When it comes to airport runways, longer is better.
In recent years, airports around the country and in other parts of the world have been extending their runways.
Raleigh-Durham International Airport (RDU) received approval this year to create a longer runway.
Some advantages of doing so are being able to handle larger planes and those with more cargo or people on board, and planes carrying more fuel – which allows for longer non-stop flights.
Piedmont Triad International Airport (PTIA) Executive Director Kevin Baker said that PTIA has plans to extend a runway as well. However, he added, it’s a very involved project that will be a long time coming.
For RDU, the Federal Aviation Administration determined that the new runway can be built at 10,639 feet – longer than the current 10,000 foot runway.
The head of the Raleigh-Durham Airport Authority stated earlier this year that adding the 600 feet of takeoff distance to RDU’s future runway will allow existing airlines to carry more passengers and cargo.
“It will also,” the head of the authority added, “provide greater economic opportunities for Triangle-area businesses and communities.”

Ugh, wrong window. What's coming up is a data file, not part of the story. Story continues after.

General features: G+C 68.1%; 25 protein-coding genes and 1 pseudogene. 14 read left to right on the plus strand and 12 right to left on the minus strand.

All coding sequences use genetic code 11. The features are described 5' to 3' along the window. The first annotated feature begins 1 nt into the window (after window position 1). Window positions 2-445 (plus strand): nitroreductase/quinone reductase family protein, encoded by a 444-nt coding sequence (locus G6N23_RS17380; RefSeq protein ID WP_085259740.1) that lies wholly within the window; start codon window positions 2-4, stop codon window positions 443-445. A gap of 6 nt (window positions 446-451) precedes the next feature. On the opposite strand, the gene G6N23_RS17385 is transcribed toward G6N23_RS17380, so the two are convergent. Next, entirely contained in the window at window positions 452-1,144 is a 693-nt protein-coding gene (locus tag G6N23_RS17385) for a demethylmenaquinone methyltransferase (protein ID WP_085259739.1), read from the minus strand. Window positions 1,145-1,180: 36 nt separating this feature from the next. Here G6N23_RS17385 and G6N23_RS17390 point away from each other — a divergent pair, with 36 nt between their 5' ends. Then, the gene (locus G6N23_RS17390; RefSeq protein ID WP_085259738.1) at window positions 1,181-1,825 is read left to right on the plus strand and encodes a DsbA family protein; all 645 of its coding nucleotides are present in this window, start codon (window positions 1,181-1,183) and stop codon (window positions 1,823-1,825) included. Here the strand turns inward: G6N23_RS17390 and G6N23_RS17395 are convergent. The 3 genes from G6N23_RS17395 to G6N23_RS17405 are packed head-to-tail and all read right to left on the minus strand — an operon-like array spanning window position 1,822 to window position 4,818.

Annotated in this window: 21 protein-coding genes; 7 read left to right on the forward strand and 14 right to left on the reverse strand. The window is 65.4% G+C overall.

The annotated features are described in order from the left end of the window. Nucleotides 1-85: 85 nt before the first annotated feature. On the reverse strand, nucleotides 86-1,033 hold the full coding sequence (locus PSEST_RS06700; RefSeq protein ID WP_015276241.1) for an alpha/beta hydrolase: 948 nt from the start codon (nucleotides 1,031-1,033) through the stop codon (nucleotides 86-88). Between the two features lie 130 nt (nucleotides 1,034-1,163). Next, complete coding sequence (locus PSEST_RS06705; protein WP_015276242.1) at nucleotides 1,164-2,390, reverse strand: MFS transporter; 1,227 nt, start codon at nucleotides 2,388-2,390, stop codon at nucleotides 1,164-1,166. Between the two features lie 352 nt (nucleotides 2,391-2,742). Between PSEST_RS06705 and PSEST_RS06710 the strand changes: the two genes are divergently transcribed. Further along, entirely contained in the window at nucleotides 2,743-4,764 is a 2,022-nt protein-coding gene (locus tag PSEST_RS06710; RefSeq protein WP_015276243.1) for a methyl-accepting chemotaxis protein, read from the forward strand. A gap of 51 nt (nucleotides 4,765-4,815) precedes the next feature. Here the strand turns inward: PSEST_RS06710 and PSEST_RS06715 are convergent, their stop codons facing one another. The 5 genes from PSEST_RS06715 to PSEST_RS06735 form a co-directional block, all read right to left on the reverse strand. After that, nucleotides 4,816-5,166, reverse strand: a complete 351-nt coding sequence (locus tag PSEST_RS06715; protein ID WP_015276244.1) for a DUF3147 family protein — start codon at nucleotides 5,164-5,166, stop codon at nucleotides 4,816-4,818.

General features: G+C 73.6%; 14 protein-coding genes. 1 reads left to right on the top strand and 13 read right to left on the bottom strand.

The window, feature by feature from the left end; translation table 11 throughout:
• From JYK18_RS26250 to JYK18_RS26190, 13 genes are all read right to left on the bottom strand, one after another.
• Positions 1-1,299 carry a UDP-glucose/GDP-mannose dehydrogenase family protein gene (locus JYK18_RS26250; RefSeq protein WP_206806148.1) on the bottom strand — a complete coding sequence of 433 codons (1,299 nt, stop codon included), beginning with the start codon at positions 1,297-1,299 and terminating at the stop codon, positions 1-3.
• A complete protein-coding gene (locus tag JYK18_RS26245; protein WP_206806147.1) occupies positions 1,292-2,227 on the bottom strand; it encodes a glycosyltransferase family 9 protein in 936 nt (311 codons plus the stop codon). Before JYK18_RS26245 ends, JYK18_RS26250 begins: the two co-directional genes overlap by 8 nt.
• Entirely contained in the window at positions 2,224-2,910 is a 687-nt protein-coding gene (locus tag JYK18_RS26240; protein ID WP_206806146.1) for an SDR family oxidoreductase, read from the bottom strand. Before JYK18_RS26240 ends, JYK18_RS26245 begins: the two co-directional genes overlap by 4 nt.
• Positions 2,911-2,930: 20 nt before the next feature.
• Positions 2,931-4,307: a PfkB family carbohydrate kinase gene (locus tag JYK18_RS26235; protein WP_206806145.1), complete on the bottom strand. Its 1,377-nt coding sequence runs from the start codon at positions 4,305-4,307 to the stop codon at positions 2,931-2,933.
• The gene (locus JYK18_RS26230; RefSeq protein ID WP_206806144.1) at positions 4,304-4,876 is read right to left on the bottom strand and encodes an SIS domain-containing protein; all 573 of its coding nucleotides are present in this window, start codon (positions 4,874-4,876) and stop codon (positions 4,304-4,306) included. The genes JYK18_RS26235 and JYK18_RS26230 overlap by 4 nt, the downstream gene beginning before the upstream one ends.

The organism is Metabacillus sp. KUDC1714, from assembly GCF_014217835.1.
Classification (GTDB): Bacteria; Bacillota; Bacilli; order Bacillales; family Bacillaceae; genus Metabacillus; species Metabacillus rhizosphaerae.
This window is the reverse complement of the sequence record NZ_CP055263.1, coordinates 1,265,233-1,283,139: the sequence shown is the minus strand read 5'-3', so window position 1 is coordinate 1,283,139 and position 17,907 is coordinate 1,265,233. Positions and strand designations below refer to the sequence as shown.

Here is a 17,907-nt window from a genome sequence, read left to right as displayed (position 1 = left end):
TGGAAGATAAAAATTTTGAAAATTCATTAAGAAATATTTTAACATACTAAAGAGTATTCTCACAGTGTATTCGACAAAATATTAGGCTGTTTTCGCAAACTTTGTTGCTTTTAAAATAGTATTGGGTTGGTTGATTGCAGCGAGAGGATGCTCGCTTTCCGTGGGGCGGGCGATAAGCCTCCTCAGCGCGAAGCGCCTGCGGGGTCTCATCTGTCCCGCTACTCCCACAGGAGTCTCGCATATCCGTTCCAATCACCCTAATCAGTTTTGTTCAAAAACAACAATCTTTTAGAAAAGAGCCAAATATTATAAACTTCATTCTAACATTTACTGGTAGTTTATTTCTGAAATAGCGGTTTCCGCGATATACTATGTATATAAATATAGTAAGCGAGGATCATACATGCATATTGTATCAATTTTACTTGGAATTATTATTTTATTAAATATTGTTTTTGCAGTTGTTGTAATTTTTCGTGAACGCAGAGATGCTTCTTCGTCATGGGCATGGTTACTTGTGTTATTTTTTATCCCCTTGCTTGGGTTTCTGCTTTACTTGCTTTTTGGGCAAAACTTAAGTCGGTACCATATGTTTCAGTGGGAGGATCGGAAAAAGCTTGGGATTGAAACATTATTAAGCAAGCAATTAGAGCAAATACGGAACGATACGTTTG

Baker said that, at PTIA, longer runways are also an objective.
“Our Master Plan contemplates extensions to all of the runways actually,” Baker said. “But, realistically, our primary runway – Runway 5R/23L – would be the most likely to be extended.”
Baker said there’s a whole lot more to extending a runway than just laying down pavement and calling it a day. Airport runways are much more complicated than they appear. They include complex electronics and lighting systems, involve highly specific surface considerations and require a design that allows rainwater to roll off efficiently and allows the runway to remain useable under other weather conditions as well.
Baker said the exact cost of extending runways at PTIA isn’t known, but it will certainly cost “tens of millions of dollars.”
According to Baker, runway length requirements are determined by aircraft characteristics and “stage length” – the length of a flight from take-off to landing in a single leg.